With the task of designing pro models at hand, Vita needed to develop and market a talented team of pro riders. Oblow’s experience as a team manager reads like a grocery list of notable companies: he was part owner and team manager of Prime Skateboards and Color Skateboards, and managed teams as diverse as Think, Acme, and Vision. So he set out to gradually develop a team identity for Vita with riders he feels deserve signature shoes. Oblow didn’t want to be just another shoe company in a long line of brands that sign pro riders one day,nd put their “signature shoe” out the next. “We didn’t want to just throw our riders the shoes,” he says. “We wanted to slowly build it, so we started off with Natas having a shoe. We were even kinda iffy about doing that, but we had a lot of requests for it from shops. Given Natas’ background and involvement with Vita today, we figured we’d go with it, and it actually has turned out really well.”

Recognized as a street-skating innovator, Natas holds a revered place within just about every skater’s personal Hall of Fame. One lesser-known fact about him is that back in 1987, a little-known French shoe company called Etnies signed him and produced the first-ever signature skateboard shoe. While he did some art direction and design for Etnies back then, he says his main focus was skating.

With Vita, however, Natas is much more involved in the company, and he personally designed his signature shoe. In addition, he’s also the company’s art director, responsible for creating all Vita advertising layouts, graphics, logos, and T-shirts. “I’m the art director and designer of all things paper,” he says. “I try to get one or two good photos for ads every year, and I give constant input on shoe design.”

The Vita team now consists of Natas, Jason Dill, Reese Forbes, Tim O’Connor, Danny Garcia, and Rob Pluhowski. According to Oblow, the team is formally involved with all major company decisions. Dill and Forbes call the shots where their pro-model shoe designs and ad layouts are concerned, and Oblow has frequent phone conversations, meetings, and road trips with all the team riders. “They’re responsible for what Vita is,” he says. “Everyone on the team works really well together, and that kinda rubs off. Everything is a team vote¿no one gets on the team unless everyone is 100 percent for it. If one guy’s against it, then it doesn’t happen. We definitely are where we are because of them.”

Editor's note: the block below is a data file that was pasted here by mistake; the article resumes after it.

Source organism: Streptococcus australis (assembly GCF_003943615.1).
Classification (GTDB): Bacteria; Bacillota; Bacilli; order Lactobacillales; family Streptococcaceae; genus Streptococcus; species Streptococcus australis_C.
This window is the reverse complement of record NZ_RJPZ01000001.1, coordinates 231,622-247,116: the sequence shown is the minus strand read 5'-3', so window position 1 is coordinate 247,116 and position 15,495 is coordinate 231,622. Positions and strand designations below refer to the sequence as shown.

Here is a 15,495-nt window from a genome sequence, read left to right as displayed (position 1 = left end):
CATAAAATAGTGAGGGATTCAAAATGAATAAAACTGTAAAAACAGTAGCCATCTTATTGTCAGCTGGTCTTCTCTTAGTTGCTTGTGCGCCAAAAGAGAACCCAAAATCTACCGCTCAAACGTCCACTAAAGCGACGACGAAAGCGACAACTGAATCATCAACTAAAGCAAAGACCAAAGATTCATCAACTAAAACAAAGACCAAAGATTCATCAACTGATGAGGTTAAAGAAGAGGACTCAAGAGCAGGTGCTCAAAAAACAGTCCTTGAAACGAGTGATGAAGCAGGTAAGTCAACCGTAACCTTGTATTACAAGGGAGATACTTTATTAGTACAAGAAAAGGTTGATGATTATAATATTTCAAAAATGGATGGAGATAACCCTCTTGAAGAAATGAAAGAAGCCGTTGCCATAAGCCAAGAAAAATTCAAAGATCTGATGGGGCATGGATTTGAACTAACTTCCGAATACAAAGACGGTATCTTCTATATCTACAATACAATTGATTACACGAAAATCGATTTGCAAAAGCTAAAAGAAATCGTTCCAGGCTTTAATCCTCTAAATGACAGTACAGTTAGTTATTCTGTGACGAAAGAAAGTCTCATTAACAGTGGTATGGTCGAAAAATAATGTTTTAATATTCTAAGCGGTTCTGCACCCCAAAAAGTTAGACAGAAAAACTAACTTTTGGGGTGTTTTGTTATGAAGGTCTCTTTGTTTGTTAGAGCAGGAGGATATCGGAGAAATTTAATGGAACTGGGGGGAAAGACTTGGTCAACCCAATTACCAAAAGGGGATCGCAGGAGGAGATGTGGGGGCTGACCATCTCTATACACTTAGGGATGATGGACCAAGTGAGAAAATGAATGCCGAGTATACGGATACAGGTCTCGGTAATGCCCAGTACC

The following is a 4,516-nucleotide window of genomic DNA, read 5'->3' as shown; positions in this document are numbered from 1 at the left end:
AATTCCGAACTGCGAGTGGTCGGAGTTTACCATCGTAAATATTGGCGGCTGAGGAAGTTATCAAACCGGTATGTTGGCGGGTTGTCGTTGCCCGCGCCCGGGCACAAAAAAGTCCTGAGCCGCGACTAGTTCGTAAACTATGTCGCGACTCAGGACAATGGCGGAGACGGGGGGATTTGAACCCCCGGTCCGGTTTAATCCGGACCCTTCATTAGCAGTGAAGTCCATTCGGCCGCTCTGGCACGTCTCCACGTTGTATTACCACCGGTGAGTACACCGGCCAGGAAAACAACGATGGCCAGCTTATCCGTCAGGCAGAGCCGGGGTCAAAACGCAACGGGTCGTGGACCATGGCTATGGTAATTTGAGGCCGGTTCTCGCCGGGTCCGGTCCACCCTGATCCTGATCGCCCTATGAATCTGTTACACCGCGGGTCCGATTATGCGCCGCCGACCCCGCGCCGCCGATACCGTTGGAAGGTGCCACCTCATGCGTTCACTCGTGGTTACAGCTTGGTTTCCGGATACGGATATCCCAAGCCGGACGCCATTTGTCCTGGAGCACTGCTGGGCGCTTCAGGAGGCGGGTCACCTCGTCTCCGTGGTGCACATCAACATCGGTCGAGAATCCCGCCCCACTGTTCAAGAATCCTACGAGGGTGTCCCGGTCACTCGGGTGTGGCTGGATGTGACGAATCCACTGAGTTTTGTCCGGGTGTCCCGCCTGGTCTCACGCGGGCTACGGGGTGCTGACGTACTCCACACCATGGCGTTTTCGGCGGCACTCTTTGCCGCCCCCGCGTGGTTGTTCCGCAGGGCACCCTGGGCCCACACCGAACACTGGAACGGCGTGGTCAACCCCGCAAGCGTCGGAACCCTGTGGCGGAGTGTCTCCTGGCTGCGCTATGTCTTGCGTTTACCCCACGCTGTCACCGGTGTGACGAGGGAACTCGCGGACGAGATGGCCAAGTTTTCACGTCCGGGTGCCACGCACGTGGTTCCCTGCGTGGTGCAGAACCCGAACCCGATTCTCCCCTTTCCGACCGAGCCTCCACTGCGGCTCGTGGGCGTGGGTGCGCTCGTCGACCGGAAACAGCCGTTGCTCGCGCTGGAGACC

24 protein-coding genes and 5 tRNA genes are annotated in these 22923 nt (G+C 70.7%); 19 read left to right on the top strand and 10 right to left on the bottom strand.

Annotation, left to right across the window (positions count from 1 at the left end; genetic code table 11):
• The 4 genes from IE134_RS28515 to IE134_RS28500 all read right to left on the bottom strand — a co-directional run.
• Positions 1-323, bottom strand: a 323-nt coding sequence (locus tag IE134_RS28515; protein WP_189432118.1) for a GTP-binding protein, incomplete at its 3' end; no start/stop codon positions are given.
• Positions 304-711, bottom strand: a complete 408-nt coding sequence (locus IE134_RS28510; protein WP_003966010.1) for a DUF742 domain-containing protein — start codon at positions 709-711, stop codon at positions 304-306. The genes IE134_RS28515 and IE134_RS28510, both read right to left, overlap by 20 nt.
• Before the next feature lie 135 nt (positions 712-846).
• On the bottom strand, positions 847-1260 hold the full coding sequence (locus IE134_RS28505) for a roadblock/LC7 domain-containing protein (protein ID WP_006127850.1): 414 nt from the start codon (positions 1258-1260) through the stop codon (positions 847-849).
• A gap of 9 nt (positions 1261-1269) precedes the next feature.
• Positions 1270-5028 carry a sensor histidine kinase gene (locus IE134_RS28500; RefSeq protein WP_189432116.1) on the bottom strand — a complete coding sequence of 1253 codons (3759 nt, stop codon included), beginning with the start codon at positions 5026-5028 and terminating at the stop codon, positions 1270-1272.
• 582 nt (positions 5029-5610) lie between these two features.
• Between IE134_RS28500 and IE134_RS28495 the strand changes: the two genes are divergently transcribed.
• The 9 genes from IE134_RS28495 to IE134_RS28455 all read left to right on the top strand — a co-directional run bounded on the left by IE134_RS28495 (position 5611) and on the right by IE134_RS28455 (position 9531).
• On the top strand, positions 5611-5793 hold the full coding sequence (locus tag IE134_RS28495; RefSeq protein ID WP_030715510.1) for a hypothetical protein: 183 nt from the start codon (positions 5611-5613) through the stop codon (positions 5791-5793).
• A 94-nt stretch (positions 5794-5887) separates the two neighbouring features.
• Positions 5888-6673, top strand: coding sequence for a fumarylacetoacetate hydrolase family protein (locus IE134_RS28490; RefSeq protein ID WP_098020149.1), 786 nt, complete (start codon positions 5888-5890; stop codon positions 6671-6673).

Not so strangely, Oblow believes the greatest strengths of the company are the team direction and its small size: “I think maybe the most unique thing about Vita is how much we involve our team, and how much we respect our team riders, as far as what they do and say. Also, our company being small, you’re able to actually talk to people, and if they need something, we’re here to answer it. And the owners¿we’re in the back packing boxes. It’s a ‘core, down-to-earth thing. We try to keep it a positive company.”

Having built a solid team, Vita’s current focus is to design a new series of functional pro-model shoes. They want to take advantage of new technologies, and still price their line competitively. “All pricepoint shoes are being phased out, mostly because they were older designs,” says Krause. “We’ve gone through a lot of changes recently, and we’re putting a lot more emphasis on functionality of the shoe construction, durability, and weight. Those factors, all combined, are very difficult to put forth in a pricepoint shoe. We’re gonna stress a lot more of the functional shoes and try to keep them reasonably priced. The $42.50 wholesale price range for the Natas and the Dill shoes is pretty low for a pro model. You can’t call it a pricepoint pro-model shoe, but we’re definitely trying to keep the cost reasonable.”